I have a friend who is now 40 and attempted 9 IUIs. All failed. She had a miscarriage at the age of 35. She never got pregnant naturally again. Her only wish in life was to be a mother, and she cannot afford IVF. Statistically, she will probably never be a mother.
I know a woman that endured the process of IVF, and the result was 9 amazing looking embryos. After PGD testing, she learned they were all infected with a significant genetic disease, and therefore not viable.
I have a friend who miscarried twin boys at 20 weeks. I cannot imagine the pain of having to give birth to your children 17 weeks early, and to only know them for a matter of minutes.
Am I sad about the results of my first IVF? Yes. And I’m allowed to be sad, then bitter, then angry, then sad. Yes, I am allowed to grieve and heal. I really wanted more embryos, because IVF (especially with PGD) is a numbers game. I know women who have 8-10 embryos on ice. Am I envious, yes? I’m allowed to be. Why do I have to endure this process again, and again? Who did I piss off upstairs?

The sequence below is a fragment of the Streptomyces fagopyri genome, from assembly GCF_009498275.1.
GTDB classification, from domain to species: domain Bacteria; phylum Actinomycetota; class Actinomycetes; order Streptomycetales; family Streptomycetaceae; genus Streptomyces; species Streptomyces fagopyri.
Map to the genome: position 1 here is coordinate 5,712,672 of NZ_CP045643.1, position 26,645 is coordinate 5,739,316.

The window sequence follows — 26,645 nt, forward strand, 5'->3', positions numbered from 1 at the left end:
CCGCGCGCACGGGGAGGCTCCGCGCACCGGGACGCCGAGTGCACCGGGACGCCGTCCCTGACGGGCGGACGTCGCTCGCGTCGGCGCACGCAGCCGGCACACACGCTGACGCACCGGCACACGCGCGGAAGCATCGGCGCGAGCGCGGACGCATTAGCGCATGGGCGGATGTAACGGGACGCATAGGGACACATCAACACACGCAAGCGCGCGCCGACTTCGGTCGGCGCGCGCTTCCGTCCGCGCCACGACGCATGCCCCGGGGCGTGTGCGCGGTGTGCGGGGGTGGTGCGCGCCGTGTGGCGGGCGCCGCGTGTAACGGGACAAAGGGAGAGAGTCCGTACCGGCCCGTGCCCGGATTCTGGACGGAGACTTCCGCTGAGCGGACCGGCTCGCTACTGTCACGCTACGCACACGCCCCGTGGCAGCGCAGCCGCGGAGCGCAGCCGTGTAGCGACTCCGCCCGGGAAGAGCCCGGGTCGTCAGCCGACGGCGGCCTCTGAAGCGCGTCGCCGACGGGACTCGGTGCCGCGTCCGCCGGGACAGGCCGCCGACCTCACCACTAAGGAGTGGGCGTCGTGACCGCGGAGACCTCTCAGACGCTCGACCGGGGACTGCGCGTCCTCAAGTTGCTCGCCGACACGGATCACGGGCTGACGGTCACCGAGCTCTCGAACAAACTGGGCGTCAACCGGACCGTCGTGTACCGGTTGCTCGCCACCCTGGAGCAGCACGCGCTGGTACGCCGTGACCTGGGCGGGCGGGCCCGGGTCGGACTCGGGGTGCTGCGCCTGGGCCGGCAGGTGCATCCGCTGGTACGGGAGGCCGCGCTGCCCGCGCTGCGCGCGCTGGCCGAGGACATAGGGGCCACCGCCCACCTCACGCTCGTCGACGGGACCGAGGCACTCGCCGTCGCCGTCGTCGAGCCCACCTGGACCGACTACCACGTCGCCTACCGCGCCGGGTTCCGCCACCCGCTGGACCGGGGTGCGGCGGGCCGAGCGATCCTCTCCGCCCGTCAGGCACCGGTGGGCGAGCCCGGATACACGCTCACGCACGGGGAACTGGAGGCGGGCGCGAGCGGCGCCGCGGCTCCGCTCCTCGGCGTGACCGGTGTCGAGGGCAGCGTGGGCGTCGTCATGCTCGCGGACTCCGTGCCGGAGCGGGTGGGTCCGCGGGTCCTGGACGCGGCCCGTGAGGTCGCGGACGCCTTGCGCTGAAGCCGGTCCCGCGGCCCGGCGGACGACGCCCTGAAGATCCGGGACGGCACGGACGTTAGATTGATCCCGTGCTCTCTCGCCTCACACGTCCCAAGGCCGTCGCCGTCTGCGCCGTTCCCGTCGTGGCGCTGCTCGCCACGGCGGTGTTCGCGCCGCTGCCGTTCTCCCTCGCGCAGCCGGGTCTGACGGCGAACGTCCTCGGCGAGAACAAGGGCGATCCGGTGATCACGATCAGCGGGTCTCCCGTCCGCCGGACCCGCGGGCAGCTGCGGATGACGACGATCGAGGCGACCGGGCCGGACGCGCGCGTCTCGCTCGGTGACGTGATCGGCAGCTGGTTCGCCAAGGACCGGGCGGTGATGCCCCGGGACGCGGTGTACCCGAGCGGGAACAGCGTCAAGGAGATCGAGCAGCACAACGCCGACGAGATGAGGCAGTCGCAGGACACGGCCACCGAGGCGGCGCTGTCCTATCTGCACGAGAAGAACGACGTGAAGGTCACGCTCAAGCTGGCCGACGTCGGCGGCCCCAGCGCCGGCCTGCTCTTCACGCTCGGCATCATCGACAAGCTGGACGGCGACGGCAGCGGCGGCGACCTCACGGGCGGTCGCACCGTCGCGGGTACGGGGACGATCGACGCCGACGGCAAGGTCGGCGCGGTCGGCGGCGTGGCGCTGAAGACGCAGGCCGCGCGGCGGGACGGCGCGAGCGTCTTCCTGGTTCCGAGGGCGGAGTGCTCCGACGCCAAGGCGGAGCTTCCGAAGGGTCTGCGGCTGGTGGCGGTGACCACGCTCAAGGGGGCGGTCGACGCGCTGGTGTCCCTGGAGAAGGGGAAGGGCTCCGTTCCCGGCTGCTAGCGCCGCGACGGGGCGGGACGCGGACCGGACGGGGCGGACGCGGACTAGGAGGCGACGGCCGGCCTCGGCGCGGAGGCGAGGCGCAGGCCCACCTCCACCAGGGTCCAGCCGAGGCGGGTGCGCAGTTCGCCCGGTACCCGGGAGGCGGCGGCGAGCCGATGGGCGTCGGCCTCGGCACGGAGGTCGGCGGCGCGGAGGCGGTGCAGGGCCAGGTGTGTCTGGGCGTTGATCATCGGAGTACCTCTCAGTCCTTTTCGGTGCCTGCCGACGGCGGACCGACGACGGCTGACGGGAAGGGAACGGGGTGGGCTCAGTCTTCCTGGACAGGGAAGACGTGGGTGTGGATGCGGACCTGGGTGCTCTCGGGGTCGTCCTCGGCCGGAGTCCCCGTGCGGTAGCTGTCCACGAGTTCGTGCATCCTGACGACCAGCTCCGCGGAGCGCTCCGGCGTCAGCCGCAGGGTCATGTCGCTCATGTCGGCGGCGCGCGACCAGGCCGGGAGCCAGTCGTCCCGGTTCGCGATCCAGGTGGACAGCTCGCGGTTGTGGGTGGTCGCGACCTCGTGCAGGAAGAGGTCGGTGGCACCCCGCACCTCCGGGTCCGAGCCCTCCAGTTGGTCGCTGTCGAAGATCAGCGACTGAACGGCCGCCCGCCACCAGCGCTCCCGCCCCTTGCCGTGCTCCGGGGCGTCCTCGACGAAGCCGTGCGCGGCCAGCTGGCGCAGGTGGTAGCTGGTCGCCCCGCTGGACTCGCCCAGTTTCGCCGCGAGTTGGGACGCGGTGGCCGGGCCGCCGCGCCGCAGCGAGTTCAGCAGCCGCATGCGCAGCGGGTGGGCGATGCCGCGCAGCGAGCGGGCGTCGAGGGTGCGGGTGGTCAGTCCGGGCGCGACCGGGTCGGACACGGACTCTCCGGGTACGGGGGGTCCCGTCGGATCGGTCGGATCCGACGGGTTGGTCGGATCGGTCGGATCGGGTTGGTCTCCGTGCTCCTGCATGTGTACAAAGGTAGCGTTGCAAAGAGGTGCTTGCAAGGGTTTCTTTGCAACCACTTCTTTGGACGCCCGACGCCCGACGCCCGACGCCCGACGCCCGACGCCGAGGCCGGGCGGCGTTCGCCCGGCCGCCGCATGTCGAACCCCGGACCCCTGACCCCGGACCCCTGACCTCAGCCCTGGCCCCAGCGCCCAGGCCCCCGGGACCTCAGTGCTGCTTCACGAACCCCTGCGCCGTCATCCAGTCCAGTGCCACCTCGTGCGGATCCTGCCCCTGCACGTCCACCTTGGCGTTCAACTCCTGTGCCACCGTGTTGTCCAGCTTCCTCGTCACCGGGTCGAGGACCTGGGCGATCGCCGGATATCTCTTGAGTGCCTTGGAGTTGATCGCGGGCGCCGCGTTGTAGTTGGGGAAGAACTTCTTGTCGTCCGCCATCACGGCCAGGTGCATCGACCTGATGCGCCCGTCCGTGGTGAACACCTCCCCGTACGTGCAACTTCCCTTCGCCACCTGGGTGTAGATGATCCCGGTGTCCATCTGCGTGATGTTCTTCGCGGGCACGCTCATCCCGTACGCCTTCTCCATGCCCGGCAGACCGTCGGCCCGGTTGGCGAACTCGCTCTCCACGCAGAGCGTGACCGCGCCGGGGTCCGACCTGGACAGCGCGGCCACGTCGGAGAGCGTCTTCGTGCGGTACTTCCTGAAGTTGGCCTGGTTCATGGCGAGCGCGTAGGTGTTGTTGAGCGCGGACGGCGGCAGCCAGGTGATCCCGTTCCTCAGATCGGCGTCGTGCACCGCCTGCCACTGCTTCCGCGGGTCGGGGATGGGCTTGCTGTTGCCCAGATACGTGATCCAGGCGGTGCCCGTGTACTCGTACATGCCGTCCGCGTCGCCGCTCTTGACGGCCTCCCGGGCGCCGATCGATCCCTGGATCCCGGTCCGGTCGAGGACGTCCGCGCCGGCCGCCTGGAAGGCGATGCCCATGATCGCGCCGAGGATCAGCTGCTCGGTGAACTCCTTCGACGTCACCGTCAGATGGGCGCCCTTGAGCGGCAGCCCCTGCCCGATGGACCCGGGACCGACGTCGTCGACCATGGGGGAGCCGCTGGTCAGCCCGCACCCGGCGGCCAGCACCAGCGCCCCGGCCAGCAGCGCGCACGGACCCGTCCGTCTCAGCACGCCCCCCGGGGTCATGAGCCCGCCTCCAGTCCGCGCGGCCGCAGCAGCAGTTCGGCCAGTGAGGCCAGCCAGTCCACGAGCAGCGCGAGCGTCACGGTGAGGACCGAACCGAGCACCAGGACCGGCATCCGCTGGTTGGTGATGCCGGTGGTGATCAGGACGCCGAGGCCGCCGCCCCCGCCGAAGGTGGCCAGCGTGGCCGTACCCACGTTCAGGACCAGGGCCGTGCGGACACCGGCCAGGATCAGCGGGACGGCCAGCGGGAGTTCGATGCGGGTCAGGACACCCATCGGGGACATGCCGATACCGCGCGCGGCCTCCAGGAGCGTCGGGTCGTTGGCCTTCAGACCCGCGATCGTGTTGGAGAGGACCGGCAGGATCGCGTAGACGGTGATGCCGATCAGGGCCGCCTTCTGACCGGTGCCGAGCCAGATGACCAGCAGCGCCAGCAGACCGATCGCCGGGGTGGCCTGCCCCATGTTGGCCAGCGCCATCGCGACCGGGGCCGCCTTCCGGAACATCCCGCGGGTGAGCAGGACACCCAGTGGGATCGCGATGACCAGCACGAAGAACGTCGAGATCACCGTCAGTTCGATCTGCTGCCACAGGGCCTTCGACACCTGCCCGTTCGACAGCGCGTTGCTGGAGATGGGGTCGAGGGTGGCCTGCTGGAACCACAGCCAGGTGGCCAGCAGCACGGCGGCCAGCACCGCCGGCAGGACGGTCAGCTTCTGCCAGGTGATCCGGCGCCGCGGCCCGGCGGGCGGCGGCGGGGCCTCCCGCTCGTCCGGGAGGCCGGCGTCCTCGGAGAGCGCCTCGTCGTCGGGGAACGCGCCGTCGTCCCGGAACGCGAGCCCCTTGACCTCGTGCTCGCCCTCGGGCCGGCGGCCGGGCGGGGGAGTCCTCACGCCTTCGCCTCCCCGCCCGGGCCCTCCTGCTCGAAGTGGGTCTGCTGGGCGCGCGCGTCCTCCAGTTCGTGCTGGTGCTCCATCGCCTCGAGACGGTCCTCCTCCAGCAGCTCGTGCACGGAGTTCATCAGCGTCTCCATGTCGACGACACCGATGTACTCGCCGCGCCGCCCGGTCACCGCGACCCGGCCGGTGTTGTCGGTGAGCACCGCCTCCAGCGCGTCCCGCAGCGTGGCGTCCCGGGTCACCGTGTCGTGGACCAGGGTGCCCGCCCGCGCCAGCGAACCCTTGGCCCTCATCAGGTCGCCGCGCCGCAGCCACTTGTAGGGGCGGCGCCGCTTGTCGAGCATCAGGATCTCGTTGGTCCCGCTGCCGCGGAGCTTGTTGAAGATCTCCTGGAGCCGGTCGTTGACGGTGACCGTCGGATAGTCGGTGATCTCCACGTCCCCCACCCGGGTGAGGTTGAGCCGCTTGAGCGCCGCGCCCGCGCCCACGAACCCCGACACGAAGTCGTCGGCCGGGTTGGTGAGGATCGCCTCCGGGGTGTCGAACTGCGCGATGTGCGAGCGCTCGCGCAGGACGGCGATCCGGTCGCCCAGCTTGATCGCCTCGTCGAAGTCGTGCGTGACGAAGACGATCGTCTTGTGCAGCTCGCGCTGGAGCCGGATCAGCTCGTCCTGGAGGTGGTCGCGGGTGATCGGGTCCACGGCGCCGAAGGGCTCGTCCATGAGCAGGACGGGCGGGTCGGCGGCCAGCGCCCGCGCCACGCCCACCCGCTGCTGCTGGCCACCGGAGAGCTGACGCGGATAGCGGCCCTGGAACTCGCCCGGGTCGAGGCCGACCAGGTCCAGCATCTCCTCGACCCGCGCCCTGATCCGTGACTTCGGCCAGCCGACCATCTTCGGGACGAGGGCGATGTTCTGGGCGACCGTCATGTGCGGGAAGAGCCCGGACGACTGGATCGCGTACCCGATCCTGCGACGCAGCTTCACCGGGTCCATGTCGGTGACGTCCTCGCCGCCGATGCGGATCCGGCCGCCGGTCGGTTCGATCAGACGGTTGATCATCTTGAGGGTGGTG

The simple answer is, life is unfair. And this is my journey. But in every situation in my life, I eventually try to put things in perspective.
With infertility, every step is a hurdle. First you have to be able to afford IVF, then you have to be lucky enough to have the decent ovaries and sperm, then you have to produce quality embryos, then the transfer has to be successful, then you must have rising betas, then you must see a heartbeat. AND THEN, dozens of things must go right so you carry a baby to full term.
I have a life outside infertility. I have a husband (my best friend) who I am so very blessed to have. I have family and close friends that love me, and whom I love in return. Why dwell on what I don’t have? I am working on being thankful for all the wonderful things I do have in my life. And I am working on perspective.
It’s a work in progress.